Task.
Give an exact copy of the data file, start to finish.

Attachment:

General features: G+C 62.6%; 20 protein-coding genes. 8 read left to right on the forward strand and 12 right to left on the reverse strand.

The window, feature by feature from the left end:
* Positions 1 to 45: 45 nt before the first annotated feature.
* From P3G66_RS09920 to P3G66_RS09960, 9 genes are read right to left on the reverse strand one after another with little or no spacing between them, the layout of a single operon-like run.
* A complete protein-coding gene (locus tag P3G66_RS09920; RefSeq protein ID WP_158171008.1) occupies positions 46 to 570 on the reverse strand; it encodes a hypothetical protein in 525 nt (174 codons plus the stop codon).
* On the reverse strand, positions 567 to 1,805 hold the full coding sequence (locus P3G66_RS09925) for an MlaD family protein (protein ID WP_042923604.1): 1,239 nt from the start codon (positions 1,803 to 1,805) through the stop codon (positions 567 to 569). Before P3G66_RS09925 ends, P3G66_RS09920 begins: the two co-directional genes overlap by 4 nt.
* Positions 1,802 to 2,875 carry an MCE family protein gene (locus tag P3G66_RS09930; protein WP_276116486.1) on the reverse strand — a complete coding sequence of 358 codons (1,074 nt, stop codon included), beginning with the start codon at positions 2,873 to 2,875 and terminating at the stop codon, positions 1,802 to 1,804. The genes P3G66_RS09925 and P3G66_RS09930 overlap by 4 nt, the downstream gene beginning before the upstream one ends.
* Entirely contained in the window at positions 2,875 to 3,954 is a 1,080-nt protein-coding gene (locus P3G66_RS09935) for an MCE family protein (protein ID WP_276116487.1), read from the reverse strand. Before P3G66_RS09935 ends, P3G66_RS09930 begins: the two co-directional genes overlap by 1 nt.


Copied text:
General features: G+C 62.6%; 20 protein-coding genes. 8 read left to right on the forward strand and 12 right to left on the reverse strand.

The window, feature by feature from the left end:
* Positions 1 to 45: 45 nt before the first annotated feature.
* From P3G66_RS09920 to P3G66_RS09960, 9 genes are read right to left on the reverse strand one after another with little or no spacing between them, the layout of a single operon-like run.
* A complete protein-coding gene (locus tag P3G66_RS09920; RefSeq protein ID WP_158171008.1) occupies positions 46 to 570 on the reverse strand; it encodes a hypothetical protein in 525 nt (174 codons plus the stop codon).
* On the reverse strand, positions 567 to 1,805 hold the full coding sequence (locus P3G66_RS09925) for an MlaD family protein (protein ID WP_042923604.1): 1,239 nt from the start codon (positions 1,803 to 1,805) through the stop codon (positions 567 to 569). Before P3G66_RS09925 ends, P3G66_RS09920 begins: the two co-directional genes overlap by 4 nt.
* Positions 1,802 to 2,875 carry an MCE family protein gene (locus tag P3G66_RS09930; protein WP_276116486.1) on the reverse strand — a complete coding sequence of 358 codons (1,074 nt, stop codon included), beginning with the start codon at positions 2,873 to 2,875 and terminating at the stop codon, positions 1,802 to 1,804. The genes P3G66_RS09925 and P3G66_RS09930 overlap by 4 nt, the downstream gene beginning before the upstream one ends.
* Entirely contained in the window at positions 2,875 to 3,954 is a 1,080-nt protein-coding gene (locus P3G66_RS09935) for an MCE family protein (protein ID WP_276116487.1), read from the reverse strand. Before P3G66_RS09935 ends, P3G66_RS09930 begins: the two co-directional genes overlap by 1 nt.